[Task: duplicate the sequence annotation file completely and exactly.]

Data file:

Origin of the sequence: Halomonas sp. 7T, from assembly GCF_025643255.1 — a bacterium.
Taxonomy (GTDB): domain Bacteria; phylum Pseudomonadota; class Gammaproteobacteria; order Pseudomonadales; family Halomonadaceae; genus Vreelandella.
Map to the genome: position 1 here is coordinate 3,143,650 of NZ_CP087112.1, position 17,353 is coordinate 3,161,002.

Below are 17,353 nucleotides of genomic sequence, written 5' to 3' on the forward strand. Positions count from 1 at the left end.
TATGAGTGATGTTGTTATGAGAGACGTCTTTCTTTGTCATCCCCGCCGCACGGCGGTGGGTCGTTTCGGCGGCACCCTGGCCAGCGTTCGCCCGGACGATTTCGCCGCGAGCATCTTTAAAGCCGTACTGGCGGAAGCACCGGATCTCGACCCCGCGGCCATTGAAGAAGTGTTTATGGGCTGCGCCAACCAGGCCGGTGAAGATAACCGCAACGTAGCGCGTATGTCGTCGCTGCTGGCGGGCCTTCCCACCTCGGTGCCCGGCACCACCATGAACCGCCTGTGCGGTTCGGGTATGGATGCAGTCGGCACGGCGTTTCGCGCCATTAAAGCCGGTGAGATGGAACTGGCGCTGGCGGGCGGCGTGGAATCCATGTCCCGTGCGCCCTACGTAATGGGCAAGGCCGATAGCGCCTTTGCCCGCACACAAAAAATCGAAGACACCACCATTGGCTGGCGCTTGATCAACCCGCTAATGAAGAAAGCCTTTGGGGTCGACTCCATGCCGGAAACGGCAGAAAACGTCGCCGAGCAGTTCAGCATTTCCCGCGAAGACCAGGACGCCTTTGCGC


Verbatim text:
Origin of the sequence: Halomonas sp. 7T, from assembly GCF_025643255.1 — a bacterium.
Taxonomy (GTDB): domain Bacteria; phylum Pseudomonadota; class Gammaproteobacteria; order Pseudomonadales; family Halomonadaceae; genus Vreelandella.
Map to the genome: position 1 here is coordinate 3,143,650 of NZ_CP087112.1, position 17,353 is coordinate 3,161,002.

Below are 17,353 nucleotides of genomic sequence, written 5' to 3' on the forward strand. Positions count from 1 at the left end.
TATGAGTGATGTTGTTATGAGAGACGTCTTTCTTTGTCATCCCCGCCGCACGGCGGTGGGTCGTTTCGGCGGCACCCTGGCCAGCGTTCGCCCGGACGATTTCGCCGCGAGCATCTTTAAAGCCGTACTGGCGGAAGCACCGGATCTCGACCCCGCGGCCATTGAAGAAGTGTTTATGGGCTGCGCCAACCAGGCCGGTGAAGATAACCGCAACGTAGCGCGTATGTCGTCGCTGCTGGCGGGCCTTCCCACCTCGGTGCCCGGCACCACCATGAACCGCCTGTGCGGTTCGGGTATGGATGCAGTCGGCACGGCGTTTCGCGCCATTAAAGCCGGTGAGATGGAACTGGCGCTGGCGGGCGGCGTGGAATCCATGTCCCGTGCGCCCTACGTAATGGGCAAGGCCGATAGCGCCTTTGCCCGCACACAAAAAATCGAAGACACCACCATTGGCTGGCGCTTGATCAACCCGCTAATGAAGAAAGCCTTTGGGGTCGACTCCATGCCGGAAACGGCAGAAAACGTCGCCGAGCAGTTCAGCATTTCCCGCGAAGACCAGGACGCCTTTGCGC